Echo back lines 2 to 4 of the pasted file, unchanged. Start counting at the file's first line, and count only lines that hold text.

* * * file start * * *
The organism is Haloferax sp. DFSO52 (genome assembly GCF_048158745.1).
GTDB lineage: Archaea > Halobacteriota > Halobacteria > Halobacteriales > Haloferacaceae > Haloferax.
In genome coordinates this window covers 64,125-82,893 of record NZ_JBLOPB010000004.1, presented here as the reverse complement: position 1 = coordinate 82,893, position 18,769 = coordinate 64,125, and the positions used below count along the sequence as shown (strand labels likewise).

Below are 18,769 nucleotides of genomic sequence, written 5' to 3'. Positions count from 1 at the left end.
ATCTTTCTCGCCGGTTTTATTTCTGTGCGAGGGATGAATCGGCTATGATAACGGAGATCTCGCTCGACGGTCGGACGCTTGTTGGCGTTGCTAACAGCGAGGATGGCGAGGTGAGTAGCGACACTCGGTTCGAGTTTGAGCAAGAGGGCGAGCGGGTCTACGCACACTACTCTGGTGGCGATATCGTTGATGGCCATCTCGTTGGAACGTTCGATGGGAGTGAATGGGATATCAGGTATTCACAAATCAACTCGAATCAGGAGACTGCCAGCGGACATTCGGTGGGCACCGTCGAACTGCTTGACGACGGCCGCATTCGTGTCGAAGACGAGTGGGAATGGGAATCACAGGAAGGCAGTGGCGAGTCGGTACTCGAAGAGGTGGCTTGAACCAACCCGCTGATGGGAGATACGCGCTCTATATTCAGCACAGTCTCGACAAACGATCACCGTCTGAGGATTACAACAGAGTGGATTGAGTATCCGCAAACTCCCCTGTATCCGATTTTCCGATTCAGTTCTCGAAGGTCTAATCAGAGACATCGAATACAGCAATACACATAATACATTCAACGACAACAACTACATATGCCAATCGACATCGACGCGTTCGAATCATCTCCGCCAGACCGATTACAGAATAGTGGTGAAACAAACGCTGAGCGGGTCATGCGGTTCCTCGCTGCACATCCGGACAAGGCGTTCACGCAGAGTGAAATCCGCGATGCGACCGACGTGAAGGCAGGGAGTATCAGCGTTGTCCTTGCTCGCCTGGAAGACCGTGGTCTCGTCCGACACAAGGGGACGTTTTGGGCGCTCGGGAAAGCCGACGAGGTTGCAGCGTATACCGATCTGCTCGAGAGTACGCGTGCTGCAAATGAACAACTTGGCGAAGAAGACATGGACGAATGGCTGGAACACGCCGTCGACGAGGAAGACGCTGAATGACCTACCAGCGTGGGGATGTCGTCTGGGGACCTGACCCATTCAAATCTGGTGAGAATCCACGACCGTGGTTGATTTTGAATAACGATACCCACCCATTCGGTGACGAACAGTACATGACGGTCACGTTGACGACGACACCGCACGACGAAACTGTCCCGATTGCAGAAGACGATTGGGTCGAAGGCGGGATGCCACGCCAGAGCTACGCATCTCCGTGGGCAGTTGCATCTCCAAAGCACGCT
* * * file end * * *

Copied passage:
GTDB lineage: Archaea > Halobacteriota > Halobacteria > Halobacteriales > Haloferacaceae > Haloferax.
In genome coordinates this window covers 64,125-82,893 of record NZ_JBLOPB010000004.1, presented here as the reverse complement: position 1 = coordinate 82,893, position 18,769 = coordinate 64,125, and the positions used below count along the sequence as shown (strand labels likewise).

Below are 18,769 nucleotides of genomic sequence, written 5' to 3'. Positions count from 1 at the left end.